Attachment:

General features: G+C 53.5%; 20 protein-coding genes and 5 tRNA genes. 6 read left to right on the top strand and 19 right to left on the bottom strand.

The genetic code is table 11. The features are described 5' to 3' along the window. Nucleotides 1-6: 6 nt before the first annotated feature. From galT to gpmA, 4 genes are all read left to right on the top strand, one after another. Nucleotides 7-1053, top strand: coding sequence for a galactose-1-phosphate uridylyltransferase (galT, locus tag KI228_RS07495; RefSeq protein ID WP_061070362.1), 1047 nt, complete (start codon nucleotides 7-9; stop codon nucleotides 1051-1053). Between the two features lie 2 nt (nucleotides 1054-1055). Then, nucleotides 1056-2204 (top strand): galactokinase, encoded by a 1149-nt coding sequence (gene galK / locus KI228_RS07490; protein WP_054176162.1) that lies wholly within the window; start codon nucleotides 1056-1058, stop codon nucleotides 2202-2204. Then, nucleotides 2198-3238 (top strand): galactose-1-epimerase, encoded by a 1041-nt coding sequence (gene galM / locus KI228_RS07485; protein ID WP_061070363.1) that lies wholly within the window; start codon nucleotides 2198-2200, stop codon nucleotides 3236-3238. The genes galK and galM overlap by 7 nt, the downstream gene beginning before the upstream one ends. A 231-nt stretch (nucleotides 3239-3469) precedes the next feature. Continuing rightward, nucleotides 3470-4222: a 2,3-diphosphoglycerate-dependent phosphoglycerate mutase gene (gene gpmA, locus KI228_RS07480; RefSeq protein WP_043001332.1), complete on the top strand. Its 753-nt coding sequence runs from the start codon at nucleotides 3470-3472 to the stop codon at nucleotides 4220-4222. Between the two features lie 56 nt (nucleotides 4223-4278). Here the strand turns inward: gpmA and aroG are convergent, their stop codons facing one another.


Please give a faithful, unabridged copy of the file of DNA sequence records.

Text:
General features: G+C 53.5%; 20 protein-coding genes and 5 tRNA genes. 6 read left to right on the top strand and 19 right to left on the bottom strand.

The genetic code is table 11. The features are described 5' to 3' along the window. Nucleotides 1-6: 6 nt before the first annotated feature. From galT to gpmA, 4 genes are all read left to right on the top strand, one after another. Nucleotides 7-1053, top strand: coding sequence for a galactose-1-phosphate uridylyltransferase (galT, locus tag KI228_RS07495; RefSeq protein ID WP_061070362.1), 1047 nt, complete (start codon nucleotides 7-9; stop codon nucleotides 1051-1053). Between the two features lie 2 nt (nucleotides 1054-1055). Then, nucleotides 1056-2204 (top strand): galactokinase, encoded by a 1149-nt coding sequence (gene galK / locus KI228_RS07490; protein WP_054176162.1) that lies wholly within the window; start codon nucleotides 1056-1058, stop codon nucleotides 2202-2204. Then, nucleotides 2198-3238 (top strand): galactose-1-epimerase, encoded by a 1041-nt coding sequence (gene galM / locus KI228_RS07485; protein ID WP_061070363.1) that lies wholly within the window; start codon nucleotides 2198-2200, stop codon nucleotides 3236-3238. The genes galK and galM overlap by 7 nt, the downstream gene beginning before the upstream one ends. A 231-nt stretch (nucleotides 3239-3469) precedes the next feature. Continuing rightward, nucleotides 3470-4222: a 2,3-diphosphoglycerate-dependent phosphoglycerate mutase gene (gene gpmA, locus KI228_RS07480; RefSeq protein WP_043001332.1), complete on the top strand. Its 753-nt coding sequence runs from the start codon at nucleotides 3470-3472 to the stop codon at nucleotides 4220-4222. Between the two features lie 56 nt (nucleotides 4223-4278). Here the strand turns inward: gpmA and aroG are convergent, their stop codons facing one another.